“I’ve indicated that it is my view that we should ban assault weapons in this country, weapons which are designed for no other purpose but to kill human beings,” Sanders said during a floor speech.

Murphy added that lawmakers will need to “make a decision” if the Fix NICS Act is the only thing that can pass the Senate.

Asked if she could support the Fix NICS Act if it’s the only bill that is allowed to come up, Sen. Dianne FeinsteinDianne Emiel FeinsteinFeinstein grappling with vote on AG nominee Barr 5 takeaways from Barr’s testimony Grandson's note to Barr during confirmation hearing goes viral MORE (D-Calif.) — who is up for reelection and facing a primary challenge from the left — told reporters: “I don’t like that question.”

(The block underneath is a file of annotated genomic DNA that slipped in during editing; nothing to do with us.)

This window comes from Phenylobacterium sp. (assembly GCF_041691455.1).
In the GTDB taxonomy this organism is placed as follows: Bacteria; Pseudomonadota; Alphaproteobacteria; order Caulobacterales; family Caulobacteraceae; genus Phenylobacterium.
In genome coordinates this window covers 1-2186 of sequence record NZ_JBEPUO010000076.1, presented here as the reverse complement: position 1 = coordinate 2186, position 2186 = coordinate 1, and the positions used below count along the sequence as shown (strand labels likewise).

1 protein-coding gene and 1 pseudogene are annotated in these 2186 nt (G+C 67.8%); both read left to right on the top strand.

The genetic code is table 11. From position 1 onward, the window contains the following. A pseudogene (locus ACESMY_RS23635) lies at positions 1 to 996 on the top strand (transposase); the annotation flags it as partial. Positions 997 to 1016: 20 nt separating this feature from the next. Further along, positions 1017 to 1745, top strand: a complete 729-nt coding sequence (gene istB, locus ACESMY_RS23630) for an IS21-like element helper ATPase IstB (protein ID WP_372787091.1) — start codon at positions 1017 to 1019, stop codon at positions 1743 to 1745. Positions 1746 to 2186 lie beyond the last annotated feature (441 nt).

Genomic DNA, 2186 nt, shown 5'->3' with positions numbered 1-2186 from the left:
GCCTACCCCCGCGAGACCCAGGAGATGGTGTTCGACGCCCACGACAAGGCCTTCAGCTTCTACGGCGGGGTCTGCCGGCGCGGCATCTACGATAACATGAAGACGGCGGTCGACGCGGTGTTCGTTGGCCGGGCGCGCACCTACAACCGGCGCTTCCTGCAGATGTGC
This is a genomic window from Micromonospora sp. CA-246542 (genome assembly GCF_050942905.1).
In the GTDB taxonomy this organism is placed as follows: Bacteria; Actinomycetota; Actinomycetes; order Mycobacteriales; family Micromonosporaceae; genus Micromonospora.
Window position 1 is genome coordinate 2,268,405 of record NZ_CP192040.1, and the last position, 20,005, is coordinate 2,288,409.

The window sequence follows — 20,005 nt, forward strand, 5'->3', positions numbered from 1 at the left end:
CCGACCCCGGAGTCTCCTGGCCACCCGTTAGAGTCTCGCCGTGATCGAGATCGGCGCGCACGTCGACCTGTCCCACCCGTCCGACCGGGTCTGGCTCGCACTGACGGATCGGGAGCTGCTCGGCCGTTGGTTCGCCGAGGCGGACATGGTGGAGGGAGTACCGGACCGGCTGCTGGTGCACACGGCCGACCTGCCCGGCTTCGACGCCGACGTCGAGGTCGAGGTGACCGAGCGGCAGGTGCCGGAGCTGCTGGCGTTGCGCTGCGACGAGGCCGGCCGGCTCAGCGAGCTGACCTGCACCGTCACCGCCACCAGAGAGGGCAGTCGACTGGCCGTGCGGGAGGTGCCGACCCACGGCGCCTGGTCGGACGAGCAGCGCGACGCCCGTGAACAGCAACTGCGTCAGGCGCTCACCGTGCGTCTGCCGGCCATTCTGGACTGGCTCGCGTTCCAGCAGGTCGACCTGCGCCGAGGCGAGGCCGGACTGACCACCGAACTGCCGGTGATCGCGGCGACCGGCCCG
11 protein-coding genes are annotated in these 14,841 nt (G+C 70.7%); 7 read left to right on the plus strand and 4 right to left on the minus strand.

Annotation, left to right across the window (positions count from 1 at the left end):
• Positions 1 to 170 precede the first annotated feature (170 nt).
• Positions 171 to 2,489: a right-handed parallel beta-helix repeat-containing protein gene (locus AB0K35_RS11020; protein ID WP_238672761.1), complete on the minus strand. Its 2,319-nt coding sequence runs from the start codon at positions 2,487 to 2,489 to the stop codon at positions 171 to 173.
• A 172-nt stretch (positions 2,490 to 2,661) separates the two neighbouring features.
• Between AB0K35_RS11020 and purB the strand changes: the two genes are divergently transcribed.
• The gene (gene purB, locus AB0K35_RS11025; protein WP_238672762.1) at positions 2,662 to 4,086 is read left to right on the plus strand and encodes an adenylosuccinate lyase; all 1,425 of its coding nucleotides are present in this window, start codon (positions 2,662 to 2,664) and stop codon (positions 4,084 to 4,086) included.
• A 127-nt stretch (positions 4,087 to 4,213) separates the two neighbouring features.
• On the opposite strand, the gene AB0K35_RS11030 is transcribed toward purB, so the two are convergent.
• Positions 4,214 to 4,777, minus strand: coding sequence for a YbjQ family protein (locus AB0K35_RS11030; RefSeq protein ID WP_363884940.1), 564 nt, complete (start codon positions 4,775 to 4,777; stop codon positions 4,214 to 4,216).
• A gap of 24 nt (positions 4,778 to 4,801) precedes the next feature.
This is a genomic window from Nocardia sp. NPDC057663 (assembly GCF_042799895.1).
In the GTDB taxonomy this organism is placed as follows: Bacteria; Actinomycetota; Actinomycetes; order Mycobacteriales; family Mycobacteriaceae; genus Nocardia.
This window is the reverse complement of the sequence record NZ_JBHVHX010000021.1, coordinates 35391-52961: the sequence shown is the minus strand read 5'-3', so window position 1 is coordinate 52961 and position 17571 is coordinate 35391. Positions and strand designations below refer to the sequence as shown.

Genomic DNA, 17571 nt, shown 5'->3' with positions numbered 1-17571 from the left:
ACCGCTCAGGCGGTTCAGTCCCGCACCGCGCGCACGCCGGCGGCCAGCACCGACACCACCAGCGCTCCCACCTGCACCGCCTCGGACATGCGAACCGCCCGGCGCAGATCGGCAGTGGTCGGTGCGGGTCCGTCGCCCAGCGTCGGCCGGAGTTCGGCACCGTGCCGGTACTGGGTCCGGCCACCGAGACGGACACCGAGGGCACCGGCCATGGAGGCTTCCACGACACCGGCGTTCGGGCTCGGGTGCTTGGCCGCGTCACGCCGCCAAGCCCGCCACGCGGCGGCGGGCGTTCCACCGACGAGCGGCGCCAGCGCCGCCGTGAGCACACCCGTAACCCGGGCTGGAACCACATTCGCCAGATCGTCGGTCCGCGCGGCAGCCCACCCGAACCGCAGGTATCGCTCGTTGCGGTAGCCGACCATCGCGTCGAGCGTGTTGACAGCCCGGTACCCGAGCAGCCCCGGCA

“Obviously I feel very strongly we have to get assault weapons off the streets,” she said. “And I feel very strongly on doing away with the bump stock.”